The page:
It was Weather Education Day at Citi Field Wednesday afternoon — a day where about 8,000 schoolchildren got to learn about the finer points of meteorology from weather experts and from nature itself. Oh, and from Steven Matz, too.

Sure, Mother Nature brought the rain. But (with apologies to Thor, Noah Syndergaard), it was Matz who brought the lightning.

Working quickly, efficiently, and very, very effectively, Matz put together a masterful performance. The lefty allowed only two hits in 7 2⁄3 innings as the Mets pushed aside the last-place Braves, 8-0, in a zippy 2 hours, 28 minutes in a very damp Flushing matinee. They hit four home runs, two from Lucas Duda, who first hit one to the right, and then the left, to make for a breezy afternoon for the 24-year-old from Stony Brook.

“What he did today is how I think you pitch,” Terry Collins said of Matz’s effortless pace. “You get the ball on the mound and throw it. It keeps you in a better rhythm. You’re not thinking about anything except throwing strikes . . . Even though the weather might’ve been conducive to making him work a little faster, I still think that’s the best way to go about pitching.”

Mixing all his pitches, Matz was almost untouchable, winning his fourth straight decision in an operatic performance where the Braves were reduced to mere spectators. The two hits he allowed were soft singles to left, and he hit one batter, struck out eight and did not walk anyone. Since his first start of the season when he allowed seven earned runs in 1 2⁄3 innings, Matz has pitched to a 0.67 ERA. He gave up a single to pitcher Jhoulys Chacin in the third and didn’t allow another batter to reach until he plunked Freddie Freeman in the seventh.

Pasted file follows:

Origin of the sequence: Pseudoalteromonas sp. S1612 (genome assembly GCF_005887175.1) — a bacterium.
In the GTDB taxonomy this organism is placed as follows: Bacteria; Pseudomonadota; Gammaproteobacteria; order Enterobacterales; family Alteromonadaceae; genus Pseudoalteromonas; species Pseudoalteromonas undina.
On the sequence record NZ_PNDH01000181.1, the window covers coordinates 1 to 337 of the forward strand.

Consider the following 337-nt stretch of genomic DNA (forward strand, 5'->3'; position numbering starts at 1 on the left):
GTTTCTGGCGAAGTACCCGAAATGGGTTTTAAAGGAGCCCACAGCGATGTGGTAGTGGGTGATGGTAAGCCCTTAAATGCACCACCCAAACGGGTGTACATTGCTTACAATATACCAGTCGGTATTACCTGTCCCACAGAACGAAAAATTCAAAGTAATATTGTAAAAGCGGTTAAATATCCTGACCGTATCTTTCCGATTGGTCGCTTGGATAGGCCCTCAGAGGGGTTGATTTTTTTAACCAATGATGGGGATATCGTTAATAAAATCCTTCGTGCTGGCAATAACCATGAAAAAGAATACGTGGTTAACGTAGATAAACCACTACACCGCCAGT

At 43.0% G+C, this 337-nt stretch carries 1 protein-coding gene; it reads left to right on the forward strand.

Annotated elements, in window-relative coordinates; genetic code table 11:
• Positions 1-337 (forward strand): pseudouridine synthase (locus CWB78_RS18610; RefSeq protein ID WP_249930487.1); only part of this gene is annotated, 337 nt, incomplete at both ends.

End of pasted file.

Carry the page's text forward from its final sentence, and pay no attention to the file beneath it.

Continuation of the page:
Erick Aybar’s two-out single in the eighth got Matz pulled in favor of Jim Henderson. He threw 106 pitches, 78 for strikes.

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“His stuff was great,” said catcher Rene Rivera, in his second game with the Mets. “His composure out there on the mound, his stuff did great. All the pitches worked . . . It’s awesome.”

“We were on the same page all game.”

And despite the unfriendly weather — it was misting and eventually raining for almost the entire game — that didn’t do much to dampen the Mets’ bats, which produced one hit for Matt Harvey on Tuesday.

Wilmer Flores drew a two-out walk in the third and Rivera lined a 1-and-0 slider inside the leftfield foul pole for his first home run of the season to give the Mets a 2-0 advantage. It was his first hit with the team and snapped a 17-inning scoreless streak for the Mets.

The Mets added two more two-run homers in the third inning, one by Asdrubal Cabrera after Curtis Granderson’s leadoff walk, and another by Duda, on Chacin’s 85-mph cutter, to give the Mets a 6-0 lead.

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Duda added a second homer, a shot to left-center, with two outs in the fifth, making it the 14th multi-home run game of his career. Flores added an RBI double to provide the final margin.

“It’s definitely nice to get that run support,” said Matz, who has been supported by a total of 35 runs in his four wins. “It’s a lot of fun pitching in those games.”

It seemed obvious he was having fun Wednesday. Snapping the ball back from Rivera — a catcher he’s never worked with before — and plugging along with nearly mechanical precision.

That pace, “it comes naturally,” he said. “Sometimes I have to remind myself to slow down,especially if I’m 2-and-0 and I remind myself, slow it down here.”

But like those kids learned Wednesday — there’s just no stopping a force of nature.